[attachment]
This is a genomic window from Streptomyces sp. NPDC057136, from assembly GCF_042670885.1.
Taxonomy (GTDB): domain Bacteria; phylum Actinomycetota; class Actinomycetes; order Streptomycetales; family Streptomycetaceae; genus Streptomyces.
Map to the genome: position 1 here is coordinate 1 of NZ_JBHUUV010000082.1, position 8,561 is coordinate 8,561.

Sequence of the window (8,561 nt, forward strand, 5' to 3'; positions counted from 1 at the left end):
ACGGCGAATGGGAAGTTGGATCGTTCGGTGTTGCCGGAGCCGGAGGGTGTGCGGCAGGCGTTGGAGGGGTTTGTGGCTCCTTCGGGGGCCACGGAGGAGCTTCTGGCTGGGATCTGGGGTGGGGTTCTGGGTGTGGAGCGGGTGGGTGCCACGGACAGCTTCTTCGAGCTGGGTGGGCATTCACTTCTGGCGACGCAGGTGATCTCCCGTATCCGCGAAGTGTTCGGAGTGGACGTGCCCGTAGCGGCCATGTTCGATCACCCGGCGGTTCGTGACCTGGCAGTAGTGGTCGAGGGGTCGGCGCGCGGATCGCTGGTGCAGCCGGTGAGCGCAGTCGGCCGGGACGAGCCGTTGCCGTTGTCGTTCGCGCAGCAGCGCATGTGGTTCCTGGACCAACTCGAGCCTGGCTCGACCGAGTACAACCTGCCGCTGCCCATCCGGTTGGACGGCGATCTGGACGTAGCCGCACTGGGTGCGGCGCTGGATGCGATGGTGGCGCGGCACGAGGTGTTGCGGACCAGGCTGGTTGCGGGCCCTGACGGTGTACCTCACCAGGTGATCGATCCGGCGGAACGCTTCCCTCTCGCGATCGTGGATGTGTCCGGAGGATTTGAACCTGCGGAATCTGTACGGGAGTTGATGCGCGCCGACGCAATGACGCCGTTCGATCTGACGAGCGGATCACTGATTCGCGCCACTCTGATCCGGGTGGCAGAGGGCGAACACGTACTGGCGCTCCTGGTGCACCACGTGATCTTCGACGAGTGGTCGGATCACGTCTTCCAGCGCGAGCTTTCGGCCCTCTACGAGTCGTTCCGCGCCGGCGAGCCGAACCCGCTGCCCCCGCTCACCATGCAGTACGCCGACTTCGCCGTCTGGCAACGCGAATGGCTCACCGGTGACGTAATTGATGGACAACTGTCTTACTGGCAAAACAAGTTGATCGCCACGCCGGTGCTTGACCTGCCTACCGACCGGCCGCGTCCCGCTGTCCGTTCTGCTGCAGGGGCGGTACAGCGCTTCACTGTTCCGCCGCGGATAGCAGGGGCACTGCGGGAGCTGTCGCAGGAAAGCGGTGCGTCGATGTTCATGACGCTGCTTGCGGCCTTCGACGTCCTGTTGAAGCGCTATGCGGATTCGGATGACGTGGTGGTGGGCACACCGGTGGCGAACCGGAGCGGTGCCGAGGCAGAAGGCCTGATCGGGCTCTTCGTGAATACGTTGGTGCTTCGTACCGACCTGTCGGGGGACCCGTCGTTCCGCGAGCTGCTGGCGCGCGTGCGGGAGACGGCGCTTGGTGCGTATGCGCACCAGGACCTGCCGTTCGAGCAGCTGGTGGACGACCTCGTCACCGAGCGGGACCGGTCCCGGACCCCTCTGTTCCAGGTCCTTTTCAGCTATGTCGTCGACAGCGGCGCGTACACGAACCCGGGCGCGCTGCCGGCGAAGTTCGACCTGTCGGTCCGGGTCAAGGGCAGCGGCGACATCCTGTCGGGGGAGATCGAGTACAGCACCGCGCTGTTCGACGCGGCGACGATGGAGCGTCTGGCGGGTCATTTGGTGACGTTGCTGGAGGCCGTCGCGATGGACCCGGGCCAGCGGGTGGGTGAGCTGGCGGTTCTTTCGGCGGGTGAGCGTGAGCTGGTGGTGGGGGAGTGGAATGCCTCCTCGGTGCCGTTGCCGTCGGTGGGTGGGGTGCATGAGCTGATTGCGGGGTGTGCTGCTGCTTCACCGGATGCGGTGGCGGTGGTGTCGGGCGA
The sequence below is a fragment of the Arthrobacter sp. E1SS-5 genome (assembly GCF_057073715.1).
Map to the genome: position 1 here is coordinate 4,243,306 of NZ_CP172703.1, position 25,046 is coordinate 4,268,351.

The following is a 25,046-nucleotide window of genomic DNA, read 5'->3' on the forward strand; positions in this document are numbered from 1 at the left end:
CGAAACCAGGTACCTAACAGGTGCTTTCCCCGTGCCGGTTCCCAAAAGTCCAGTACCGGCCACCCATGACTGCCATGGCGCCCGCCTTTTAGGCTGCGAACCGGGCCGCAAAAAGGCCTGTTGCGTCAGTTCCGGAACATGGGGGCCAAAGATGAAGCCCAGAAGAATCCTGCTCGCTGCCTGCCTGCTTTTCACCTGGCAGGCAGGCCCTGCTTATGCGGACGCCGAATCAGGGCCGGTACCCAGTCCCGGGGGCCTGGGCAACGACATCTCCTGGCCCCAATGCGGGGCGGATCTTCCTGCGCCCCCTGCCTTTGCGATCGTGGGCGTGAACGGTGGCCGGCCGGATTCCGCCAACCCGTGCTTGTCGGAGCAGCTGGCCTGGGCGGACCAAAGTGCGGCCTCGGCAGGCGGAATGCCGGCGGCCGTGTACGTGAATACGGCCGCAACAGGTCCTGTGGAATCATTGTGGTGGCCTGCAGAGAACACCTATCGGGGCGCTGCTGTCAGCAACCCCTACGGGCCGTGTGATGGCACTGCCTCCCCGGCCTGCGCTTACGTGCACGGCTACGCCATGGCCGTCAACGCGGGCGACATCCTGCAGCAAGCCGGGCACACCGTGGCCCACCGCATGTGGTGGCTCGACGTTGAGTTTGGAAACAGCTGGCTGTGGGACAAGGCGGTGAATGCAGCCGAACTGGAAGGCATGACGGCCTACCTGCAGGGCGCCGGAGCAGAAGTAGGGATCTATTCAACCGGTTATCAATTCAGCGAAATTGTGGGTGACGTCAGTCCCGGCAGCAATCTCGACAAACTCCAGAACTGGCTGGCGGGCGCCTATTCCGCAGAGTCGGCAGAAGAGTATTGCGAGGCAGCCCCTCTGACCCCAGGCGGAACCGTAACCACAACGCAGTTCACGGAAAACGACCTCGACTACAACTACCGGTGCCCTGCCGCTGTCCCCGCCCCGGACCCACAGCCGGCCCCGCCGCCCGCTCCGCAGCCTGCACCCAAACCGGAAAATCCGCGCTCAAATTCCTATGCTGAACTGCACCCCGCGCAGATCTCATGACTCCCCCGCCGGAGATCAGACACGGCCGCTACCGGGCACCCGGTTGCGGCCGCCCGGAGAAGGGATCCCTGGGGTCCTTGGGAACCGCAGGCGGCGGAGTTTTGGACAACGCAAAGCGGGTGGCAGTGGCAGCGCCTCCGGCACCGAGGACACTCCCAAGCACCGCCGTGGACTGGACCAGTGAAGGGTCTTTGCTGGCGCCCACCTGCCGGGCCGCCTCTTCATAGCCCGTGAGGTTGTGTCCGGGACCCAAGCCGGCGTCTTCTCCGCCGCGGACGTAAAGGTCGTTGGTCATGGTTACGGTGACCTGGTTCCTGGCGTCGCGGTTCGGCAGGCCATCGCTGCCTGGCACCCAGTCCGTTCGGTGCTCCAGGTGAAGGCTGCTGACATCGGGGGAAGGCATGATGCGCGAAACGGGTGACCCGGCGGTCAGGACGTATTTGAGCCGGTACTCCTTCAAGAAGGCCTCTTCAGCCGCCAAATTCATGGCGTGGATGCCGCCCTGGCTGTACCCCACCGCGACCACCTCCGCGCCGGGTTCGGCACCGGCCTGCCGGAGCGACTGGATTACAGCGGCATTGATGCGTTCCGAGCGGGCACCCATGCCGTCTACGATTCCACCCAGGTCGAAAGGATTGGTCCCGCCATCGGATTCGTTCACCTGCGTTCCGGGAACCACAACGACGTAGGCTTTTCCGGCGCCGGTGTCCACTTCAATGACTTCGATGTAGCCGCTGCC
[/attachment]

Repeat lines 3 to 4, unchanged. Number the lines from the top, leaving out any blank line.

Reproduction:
Map to the genome: position 1 here is coordinate 1 of NZ_JBHUUV010000082.1, position 8,561 is coordinate 8,561.

Sequence of the window (8,561 nt, forward strand, 5' to 3'; positions counted from 1 at the left end):